Another of the most notable statements states that “leaders from 19 countries and 32 partners from government, regional organizations, development institutions and private investors committed to creating an 8,000 kilometer long African Clean Energy Corridor.” Reports indicate that the initiative was coordinated by the International Renewable Energy Agency (IRENA). The secretary-general of the UN, Ban Ki-moon was quoted as saying: “… will help reduce emissions and contribute to improved health, wealth and opportunity, and a life of dignity for all.”
According to a press release on the initiative, if developed as planned, the initiative will advance the development of renewable energy projects used by the Eastern Africa Power Pool and Southern African Power Pool from its current 12 percent to at least 40 percent by 2030. Four-fifths of all electricity in eastern and southern Africa is from gas, oil or coal.
The switch away from carbon-bearing fossil fuels would save 2,500 tonnes of cumulative carbon dioxide emissions. The combined effort will also diversify resource availability, improve energy security and foster investment opportunities and job growth. Cooperation on renewable energy deployment in the region would reduce generation costs by four percent and nearly triple electricity supply, transforming the current energy mix of a large portion of the African continent.
Considering Ethiopia is one of the most notable countries endowed with a great deal of renewable energy resources, its contribution to the Eastern and Southern Africa Clean Energy Corridor would clearly be immense. The amazing thing is that the country has set its plans along these lines long before the coordination and adoption of this initiative.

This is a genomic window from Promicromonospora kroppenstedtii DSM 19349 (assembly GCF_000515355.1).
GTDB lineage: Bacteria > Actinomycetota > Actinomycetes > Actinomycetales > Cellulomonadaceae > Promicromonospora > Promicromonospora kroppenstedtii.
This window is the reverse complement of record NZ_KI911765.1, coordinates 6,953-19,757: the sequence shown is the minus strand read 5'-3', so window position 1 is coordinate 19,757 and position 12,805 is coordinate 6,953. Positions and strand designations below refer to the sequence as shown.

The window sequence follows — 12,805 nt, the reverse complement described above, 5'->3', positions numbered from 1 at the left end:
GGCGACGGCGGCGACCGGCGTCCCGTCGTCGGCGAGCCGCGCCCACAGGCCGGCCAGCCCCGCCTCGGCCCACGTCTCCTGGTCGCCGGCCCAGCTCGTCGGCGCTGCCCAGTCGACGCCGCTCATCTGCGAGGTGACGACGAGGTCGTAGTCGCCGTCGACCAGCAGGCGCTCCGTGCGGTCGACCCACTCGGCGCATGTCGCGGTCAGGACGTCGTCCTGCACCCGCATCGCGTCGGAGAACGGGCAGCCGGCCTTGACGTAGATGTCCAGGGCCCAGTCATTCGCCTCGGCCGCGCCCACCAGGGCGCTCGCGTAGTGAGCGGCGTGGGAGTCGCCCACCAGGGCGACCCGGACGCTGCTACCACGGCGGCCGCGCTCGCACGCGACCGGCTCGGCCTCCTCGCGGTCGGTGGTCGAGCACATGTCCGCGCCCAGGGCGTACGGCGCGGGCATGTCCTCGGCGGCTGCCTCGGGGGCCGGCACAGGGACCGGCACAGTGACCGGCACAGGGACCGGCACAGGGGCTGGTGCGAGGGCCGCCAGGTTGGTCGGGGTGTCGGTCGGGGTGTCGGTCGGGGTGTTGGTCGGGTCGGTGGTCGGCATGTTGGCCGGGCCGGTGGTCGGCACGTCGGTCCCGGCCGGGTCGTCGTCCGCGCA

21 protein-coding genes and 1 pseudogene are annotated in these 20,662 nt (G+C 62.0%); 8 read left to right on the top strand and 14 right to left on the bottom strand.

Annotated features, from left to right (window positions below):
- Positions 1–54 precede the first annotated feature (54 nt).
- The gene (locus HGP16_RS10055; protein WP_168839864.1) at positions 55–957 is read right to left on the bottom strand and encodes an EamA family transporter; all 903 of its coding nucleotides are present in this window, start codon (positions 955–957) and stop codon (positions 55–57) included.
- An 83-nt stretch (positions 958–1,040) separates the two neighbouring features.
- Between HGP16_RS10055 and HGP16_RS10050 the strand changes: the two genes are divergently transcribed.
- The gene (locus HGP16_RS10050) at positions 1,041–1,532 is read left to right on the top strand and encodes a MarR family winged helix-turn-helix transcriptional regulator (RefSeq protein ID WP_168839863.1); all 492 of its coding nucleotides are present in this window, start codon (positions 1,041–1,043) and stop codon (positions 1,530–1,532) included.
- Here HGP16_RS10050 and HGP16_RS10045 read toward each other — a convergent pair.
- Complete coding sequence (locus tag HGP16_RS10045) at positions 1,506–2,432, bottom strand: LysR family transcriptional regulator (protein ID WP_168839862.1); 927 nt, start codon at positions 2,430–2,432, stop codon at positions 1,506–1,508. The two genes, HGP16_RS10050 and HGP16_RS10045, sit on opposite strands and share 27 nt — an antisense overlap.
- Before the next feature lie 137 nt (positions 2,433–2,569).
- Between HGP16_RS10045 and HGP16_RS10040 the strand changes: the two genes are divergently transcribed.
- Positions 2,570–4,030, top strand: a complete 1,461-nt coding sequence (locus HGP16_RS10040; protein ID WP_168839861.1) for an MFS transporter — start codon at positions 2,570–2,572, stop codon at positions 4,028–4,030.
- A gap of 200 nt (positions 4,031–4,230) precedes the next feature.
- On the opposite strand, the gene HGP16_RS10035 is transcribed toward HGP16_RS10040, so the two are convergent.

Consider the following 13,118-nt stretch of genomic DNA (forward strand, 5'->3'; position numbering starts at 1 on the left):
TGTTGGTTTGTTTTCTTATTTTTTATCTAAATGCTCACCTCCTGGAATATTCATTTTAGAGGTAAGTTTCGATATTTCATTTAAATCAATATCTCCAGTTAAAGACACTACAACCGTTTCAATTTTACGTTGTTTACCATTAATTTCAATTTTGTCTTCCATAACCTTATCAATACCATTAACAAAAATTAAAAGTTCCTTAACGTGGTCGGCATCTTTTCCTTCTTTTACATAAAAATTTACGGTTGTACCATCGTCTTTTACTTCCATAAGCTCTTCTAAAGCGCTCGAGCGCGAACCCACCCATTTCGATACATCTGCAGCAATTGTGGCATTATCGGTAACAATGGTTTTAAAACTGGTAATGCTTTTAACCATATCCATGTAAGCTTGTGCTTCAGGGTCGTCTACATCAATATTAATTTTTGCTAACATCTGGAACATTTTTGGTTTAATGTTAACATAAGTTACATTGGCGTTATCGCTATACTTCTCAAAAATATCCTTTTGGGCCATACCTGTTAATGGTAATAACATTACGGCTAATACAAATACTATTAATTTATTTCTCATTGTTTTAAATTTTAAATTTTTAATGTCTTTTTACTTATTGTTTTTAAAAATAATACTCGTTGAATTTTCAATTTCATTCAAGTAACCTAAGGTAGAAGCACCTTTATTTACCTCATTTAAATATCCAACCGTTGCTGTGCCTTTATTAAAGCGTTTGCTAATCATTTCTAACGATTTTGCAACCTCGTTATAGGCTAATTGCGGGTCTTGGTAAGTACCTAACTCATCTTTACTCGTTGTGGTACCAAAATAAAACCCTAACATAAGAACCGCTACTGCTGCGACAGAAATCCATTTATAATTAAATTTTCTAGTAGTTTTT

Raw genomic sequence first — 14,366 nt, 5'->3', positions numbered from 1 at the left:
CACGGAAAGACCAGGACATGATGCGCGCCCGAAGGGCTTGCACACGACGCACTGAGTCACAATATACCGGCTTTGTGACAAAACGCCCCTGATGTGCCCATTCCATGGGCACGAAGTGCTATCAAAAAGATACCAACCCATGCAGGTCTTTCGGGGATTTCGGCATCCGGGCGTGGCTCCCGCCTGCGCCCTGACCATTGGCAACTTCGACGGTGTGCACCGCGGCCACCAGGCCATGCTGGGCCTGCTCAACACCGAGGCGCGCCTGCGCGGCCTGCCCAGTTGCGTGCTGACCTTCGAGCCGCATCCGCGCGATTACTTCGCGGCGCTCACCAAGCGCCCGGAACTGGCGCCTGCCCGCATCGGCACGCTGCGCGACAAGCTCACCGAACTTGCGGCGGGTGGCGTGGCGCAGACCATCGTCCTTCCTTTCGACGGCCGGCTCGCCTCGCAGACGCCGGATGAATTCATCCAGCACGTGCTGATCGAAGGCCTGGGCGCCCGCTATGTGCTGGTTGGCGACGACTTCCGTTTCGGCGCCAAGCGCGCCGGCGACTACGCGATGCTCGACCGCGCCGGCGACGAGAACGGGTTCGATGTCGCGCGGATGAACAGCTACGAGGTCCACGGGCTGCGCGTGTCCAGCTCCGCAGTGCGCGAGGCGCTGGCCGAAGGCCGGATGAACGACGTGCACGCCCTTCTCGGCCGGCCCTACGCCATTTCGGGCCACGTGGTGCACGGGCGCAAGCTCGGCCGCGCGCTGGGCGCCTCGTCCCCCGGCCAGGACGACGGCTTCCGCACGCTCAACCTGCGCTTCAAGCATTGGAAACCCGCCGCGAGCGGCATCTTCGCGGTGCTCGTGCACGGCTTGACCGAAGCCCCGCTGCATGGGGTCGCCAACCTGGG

The Climate Resilient Green Economy (CRGE) strategy states that electric power based on renewable energy sources is a fundamental enabler of green growth, powering green cities, industrial operations, and crop irrigation. Ethiopia is endowed with ample natural resources to meet these demands and already generates 90% of its electricity from renewable sources. It has a master plan to exploit its vast potential for hydro, geothermal, solar, and wind power to increase supply capacity fivefold over the next five years and then to double it again, to 67 TWh, by 2030, and achieve zero emissions even sooner.
Furthermore, the document states, due to the expected impact of energy-saving measures, Ethiopia foresees having a surplus of clean power, which it could export. In 2030, such exports could replace up to 19 Mt CO2 e per year of neighboring countries’ generation from fossil fuels while contributing positively to Ethiopia’s trade balance. The total investment required over the next 20 years for the planned generation capacity expansion is USD 38 billion. Commitments for about half this amount have been received.
The document further states that financing the remainder, about USD 1 billion annually, is crucial and could be realized by adjusting tariffs and attracting private capital, sovereign wealth funds, and climate finance. The latter could be obtained by negotiating with countries that import Ethiopia’s hydro-electric power to share the monetization of their reduced emissions or by mobilizing international assistance in the form of grants.
While closing the UN Climate Summit, Secretary-General Ban Ki-moon was reported as saying, “I asked for bold announcements from governments, business, finance and civil society in five key areas. The Summit delivered.” According to reports, he went on to say “this summit was not about talk. History is made by action. And now we have seen that the world is ready to act.”
As has been demonstrated above, Ethiopia has long ago come up with a strategy that would help it cope with the problems associated with climate change while pushing its efforts towards sustainable development further. Considering that some of the goals set are more ambitious than the once summarized by secretary-general Ban Ki-moon during the UN climate summit, we can say that Ethiopia has “delivered” on the planning stages of designing a strategy to mitigate climate change.
With the country already on course to realize its stated goals in curbing the adverse effects of climate change, the future also holds for more good news in Ethiopia’s efforts. Firmly entwined with the country’s five year plan, the Growth and Transformation Plan, the strategy to mitigate climate change would benefit a lot in terms of implementation from the commendable achievements of realizing the GTP.